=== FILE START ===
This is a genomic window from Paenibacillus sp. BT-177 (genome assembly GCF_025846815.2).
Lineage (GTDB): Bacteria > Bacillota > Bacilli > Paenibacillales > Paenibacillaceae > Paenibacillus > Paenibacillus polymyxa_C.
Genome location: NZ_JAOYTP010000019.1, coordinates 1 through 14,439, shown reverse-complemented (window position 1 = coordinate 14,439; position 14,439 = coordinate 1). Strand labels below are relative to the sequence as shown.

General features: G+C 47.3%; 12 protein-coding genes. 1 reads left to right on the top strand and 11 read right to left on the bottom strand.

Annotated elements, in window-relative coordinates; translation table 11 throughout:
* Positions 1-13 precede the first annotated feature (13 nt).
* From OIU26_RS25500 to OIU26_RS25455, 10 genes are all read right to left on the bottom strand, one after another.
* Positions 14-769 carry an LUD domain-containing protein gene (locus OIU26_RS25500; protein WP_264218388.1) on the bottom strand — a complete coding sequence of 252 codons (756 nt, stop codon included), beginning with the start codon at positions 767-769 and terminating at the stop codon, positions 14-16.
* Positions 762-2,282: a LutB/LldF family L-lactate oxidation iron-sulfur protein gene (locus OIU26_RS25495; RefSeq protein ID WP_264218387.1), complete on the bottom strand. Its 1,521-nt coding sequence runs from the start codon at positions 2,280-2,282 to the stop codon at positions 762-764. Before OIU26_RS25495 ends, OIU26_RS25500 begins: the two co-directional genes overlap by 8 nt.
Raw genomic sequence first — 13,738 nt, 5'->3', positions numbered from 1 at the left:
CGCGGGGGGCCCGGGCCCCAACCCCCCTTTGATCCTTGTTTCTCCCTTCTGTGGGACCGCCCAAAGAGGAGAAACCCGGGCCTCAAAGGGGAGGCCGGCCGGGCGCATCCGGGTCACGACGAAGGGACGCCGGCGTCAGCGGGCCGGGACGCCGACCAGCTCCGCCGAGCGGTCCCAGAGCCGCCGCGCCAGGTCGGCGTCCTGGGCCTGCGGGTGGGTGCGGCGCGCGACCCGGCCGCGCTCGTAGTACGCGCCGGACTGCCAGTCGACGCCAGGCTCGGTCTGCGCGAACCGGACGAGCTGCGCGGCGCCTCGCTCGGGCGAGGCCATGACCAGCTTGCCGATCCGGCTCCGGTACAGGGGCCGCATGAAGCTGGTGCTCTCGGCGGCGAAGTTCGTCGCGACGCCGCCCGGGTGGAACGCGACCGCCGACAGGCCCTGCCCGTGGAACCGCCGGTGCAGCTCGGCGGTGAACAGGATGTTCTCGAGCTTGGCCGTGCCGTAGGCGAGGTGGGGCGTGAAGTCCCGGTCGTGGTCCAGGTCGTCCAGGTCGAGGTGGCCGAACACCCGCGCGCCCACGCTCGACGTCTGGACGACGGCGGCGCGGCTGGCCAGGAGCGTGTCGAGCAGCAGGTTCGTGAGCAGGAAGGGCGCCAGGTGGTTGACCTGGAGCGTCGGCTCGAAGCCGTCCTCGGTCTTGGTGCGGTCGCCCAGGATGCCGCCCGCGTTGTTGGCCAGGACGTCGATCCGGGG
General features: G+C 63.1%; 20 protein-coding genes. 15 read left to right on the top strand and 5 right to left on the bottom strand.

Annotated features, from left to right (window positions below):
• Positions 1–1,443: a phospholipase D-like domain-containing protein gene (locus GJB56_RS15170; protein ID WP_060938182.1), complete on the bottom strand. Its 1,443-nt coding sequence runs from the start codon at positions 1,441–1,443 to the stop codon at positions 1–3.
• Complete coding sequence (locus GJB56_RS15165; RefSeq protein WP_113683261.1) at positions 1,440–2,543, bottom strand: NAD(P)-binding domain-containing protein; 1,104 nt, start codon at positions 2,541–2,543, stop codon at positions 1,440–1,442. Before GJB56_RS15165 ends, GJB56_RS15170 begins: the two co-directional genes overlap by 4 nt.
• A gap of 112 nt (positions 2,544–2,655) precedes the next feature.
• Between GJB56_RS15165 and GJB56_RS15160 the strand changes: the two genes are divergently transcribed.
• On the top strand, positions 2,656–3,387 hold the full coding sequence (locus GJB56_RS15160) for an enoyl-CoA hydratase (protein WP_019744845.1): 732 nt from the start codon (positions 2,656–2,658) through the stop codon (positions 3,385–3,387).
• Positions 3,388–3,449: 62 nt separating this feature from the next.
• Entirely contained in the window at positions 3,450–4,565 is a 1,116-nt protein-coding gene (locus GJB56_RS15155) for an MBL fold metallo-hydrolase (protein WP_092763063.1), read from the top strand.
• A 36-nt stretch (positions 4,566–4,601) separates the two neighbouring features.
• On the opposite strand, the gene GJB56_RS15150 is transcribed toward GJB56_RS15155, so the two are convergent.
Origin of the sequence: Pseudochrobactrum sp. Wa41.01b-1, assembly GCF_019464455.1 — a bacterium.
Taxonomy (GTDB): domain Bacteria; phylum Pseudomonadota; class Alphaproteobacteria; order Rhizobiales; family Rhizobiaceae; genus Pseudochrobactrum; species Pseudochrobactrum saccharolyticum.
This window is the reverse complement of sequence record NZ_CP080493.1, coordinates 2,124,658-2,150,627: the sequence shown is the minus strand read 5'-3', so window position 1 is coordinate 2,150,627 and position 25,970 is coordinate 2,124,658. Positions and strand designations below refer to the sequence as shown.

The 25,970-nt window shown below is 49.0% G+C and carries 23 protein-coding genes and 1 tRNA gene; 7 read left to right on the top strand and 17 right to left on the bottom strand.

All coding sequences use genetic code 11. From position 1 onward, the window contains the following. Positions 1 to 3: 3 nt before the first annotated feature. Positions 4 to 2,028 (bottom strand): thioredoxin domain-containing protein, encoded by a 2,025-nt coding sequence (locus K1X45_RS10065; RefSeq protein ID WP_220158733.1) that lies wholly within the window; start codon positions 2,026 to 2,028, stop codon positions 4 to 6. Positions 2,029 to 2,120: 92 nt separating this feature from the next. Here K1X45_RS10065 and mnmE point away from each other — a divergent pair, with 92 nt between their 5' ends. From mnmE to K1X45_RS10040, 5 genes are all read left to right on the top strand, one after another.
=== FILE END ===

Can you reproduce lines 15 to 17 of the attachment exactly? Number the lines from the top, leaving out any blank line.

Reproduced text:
• Complete coding sequence (locus GJB56_RS15165; RefSeq protein WP_113683261.1) at positions 1,440–2,543, bottom strand: NAD(P)-binding domain-containing protein; 1,104 nt, start codon at positions 2,541–2,543, stop codon at positions 1,440–1,442. Before GJB56_RS15165 ends, GJB56_RS15170 begins: the two co-directional genes overlap by 4 nt.
• A gap of 112 nt (positions 2,544–2,655) precedes the next feature.
• Between GJB56_RS15165 and GJB56_RS15160 the strand changes: the two genes are divergently transcribed.